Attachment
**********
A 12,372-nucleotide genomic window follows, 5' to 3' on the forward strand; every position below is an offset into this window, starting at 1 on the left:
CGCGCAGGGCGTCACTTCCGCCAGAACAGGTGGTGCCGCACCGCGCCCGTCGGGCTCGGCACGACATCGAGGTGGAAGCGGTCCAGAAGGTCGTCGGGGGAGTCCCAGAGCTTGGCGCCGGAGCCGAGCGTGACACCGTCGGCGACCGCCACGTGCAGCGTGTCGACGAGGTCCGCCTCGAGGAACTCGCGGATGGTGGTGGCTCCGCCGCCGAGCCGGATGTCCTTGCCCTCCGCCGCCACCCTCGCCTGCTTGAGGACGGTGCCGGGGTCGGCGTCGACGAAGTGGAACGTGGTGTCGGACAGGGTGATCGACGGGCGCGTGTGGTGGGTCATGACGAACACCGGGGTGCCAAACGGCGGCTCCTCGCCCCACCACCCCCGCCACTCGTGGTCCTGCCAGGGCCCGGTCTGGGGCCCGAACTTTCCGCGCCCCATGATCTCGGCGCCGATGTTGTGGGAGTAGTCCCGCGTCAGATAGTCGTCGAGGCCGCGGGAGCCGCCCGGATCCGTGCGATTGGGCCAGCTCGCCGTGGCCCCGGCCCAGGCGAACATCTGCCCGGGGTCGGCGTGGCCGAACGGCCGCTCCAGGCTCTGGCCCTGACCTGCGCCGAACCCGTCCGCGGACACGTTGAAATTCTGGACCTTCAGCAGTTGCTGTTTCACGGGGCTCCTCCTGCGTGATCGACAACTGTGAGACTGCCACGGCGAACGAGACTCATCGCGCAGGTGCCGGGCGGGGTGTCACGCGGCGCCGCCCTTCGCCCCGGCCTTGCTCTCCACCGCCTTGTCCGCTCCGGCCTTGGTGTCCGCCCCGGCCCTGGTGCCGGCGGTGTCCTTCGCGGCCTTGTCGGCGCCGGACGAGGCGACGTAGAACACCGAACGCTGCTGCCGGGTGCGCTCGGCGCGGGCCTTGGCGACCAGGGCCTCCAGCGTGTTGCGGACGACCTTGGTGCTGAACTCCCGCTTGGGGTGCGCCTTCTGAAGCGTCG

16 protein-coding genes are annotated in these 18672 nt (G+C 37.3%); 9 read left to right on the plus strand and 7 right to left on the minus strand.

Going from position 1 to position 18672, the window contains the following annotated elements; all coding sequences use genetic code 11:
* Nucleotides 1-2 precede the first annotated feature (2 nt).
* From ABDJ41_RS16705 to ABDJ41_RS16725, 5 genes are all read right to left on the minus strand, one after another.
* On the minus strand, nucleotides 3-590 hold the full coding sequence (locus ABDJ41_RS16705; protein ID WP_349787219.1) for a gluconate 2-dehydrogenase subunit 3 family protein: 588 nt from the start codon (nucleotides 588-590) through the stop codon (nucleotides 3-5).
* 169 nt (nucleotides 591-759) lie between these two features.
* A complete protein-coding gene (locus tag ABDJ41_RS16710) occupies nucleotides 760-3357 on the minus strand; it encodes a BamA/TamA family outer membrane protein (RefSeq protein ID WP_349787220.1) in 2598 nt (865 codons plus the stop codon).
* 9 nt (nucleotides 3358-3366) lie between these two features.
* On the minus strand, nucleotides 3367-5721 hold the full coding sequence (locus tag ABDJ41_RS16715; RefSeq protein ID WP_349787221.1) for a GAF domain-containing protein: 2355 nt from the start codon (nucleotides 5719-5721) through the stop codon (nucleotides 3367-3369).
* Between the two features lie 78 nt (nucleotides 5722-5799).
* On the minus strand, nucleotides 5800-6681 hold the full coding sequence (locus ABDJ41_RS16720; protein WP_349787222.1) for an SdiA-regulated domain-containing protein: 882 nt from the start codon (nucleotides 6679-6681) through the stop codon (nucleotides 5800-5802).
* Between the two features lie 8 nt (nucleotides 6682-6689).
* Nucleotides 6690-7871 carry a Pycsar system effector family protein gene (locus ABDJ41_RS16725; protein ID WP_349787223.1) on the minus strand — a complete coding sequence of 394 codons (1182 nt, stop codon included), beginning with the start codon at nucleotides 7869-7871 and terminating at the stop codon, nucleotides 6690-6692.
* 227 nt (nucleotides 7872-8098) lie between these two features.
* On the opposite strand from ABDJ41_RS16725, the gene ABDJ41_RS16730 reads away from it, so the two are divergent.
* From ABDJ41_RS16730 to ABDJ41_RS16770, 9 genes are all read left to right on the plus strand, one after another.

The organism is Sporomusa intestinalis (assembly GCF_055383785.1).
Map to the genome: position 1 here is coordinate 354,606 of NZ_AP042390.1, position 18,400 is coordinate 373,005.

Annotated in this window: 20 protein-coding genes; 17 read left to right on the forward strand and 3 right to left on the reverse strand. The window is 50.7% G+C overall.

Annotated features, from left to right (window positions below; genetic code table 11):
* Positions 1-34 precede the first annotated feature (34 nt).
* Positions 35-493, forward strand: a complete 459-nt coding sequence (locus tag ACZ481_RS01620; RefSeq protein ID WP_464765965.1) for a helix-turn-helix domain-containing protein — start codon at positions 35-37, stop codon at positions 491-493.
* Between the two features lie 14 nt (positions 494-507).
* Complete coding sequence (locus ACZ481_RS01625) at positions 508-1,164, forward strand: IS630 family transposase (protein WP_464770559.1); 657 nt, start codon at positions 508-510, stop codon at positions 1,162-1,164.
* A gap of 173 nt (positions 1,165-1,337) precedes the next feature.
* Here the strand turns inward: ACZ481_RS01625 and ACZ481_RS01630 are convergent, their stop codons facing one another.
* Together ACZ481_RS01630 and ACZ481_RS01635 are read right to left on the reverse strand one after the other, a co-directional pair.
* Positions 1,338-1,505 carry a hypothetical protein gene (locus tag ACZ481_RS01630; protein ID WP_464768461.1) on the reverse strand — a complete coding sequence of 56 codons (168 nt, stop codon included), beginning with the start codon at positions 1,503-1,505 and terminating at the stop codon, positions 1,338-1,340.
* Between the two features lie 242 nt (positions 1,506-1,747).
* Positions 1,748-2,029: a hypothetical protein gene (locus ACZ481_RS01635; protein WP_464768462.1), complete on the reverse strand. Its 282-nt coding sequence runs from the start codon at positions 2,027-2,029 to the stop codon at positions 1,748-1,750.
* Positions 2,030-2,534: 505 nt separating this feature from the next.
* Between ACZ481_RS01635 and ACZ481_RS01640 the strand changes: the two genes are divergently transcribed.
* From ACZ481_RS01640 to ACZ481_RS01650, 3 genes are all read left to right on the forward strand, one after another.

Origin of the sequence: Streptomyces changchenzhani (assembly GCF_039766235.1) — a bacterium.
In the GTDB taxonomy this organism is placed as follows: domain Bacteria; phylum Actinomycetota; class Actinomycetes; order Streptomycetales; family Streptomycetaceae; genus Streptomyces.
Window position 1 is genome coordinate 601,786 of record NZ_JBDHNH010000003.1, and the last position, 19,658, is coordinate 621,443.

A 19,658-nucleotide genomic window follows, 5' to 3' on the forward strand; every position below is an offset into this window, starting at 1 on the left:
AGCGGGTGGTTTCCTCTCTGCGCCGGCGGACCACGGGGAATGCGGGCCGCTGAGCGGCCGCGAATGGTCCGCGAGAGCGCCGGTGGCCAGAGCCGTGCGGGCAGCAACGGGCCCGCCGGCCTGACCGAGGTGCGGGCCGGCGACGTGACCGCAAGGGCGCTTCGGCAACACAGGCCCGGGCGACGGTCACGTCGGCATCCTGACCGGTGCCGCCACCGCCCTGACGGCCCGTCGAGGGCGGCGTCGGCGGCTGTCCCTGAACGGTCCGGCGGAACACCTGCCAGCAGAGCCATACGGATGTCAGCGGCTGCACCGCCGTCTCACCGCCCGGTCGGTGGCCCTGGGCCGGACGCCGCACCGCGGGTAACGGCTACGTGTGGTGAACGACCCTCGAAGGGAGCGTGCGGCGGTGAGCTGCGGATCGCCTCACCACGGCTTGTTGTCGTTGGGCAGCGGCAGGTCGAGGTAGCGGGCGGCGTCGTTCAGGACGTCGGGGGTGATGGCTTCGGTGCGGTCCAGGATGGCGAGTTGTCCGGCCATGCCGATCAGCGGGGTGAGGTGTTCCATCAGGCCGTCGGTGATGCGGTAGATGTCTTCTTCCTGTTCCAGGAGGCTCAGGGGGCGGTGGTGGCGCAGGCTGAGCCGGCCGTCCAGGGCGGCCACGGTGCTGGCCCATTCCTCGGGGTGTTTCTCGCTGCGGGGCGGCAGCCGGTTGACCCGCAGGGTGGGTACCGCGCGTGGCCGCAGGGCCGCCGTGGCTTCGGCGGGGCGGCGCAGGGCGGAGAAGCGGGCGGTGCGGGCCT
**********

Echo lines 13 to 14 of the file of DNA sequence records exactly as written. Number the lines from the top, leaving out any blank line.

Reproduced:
* On the minus strand, nucleotides 5800-6681 hold the full coding sequence (locus ABDJ41_RS16720; protein WP_349787222.1) for an SdiA-regulated domain-containing protein: 882 nt from the start codon (nucleotides 6679-6681) through the stop codon (nucleotides 5800-5802).
* Between the two features lie 8 nt (nucleotides 6682-6689).